US States, Cities’ Hiring Heats Up as Private-Sector Growth Cools

(Bloomberg) -- US states and cities added about 65,000 jobs last month, pushing their combined payrolls far above pre-pandemic levels in a trend that contrasts with a slowing private-sector market.

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Buoyed in part by remaining federal pandemic aid, the hiring drove almost a third of total US non-farm payroll growth in June, according to federal data released Friday. The municipalities have increased personnel in every month but one since early 2022.

States and localities now employ almost 20.4 million people, more than 300,000 above the level on the eve of the pandemic. The outbreak triggered an abrupt shutdown of schools and other government activities and led local officials to slash more than a million jobs. It also fueled a massive labor shortage that left localities struggling to attract workers.

“Early on, after the pandemic, the public sector could not compete with private-sector wages,” said Dante DeAntonio, a senior director and economist at Moody’s Analytics. “Now that private-sector hiring has started to slow, the governments are able to step up and fill that hole.”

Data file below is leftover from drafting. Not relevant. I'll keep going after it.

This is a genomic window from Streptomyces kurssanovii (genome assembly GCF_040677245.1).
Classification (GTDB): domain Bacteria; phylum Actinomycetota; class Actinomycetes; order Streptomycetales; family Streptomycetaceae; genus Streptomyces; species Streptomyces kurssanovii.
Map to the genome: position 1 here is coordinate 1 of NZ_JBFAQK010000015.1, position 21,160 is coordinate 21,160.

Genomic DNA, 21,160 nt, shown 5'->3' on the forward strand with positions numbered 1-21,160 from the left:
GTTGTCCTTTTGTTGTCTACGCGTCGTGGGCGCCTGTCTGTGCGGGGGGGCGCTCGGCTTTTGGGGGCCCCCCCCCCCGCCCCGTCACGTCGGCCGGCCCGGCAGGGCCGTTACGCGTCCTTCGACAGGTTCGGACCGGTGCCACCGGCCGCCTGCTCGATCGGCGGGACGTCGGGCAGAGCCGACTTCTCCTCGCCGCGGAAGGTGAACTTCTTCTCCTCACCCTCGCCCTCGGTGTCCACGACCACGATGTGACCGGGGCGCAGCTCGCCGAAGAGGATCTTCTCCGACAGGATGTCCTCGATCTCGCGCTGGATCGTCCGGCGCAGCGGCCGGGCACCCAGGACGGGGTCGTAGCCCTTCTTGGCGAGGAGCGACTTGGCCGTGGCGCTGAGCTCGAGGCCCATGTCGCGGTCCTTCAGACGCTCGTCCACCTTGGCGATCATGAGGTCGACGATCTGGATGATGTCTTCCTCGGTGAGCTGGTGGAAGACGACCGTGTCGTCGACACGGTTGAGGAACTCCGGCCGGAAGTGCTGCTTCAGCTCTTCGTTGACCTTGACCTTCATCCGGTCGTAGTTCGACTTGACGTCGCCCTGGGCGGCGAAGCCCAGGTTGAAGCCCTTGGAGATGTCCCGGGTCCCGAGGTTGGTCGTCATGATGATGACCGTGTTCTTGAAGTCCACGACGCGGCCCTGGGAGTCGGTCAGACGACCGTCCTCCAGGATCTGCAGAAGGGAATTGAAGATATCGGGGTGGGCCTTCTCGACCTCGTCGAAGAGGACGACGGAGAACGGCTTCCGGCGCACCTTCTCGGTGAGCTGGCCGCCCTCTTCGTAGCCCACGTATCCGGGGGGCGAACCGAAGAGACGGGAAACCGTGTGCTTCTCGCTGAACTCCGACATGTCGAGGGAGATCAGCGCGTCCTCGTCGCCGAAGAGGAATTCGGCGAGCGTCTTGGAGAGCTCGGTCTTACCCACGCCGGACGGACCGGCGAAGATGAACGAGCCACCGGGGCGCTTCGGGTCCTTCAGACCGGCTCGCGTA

US hiring slowed last month and the unemployment rate rose to the highest since 2021, bolstering bets that the Federal Reserve will lower borrowing costs this year. Overall, US employers added 206,000 nonfarm jobs and prior months saw steep downward revisions.

For localities, surpassing pre-pandemic job levels is a good sign, but probably not enough given the governments’ expanding needs and population growth, said Elise Gould, senior economist at the Economic Policy Institute, which studies policies for low- and middle-income workers.

“It’s a good benchmark, but it’s probably still not nearly enough,” she said.

As Justin Marlowe, director of the Center for Municipal Finance at the University of Chicago, sees it, the pace of local hiring is a reflection of strong revenue forecasts and budgeting decisions from last year.

“It takes many months to post and fill government positions,” he said. “Meanwhile, today many state and local revenue forecasts are far less optimistic than this time last year.”

And with cities boosting pay levels to attract and retain employees, there will likely be a future budgetary impact, he said.

There’s also the eventual sunset of pandemic-era federal aid, which means the June pace of job gains may be unsustainable. States and local governments received $350 billion from the American Rescue Plan to help mitigate the economic fallout from the pandemic.

“That flow of funds is starting to slow and will eventually stop,” said DeAntonio at Moody’s. “The next 12 months are almost certainly going to be slower than the last 12 months.”

--With assistance from Amanda Albright.

(Adds information on pandemic aid in penultimate paragraph. A previous version corrected the name of the firm in the fourth paragraph.)

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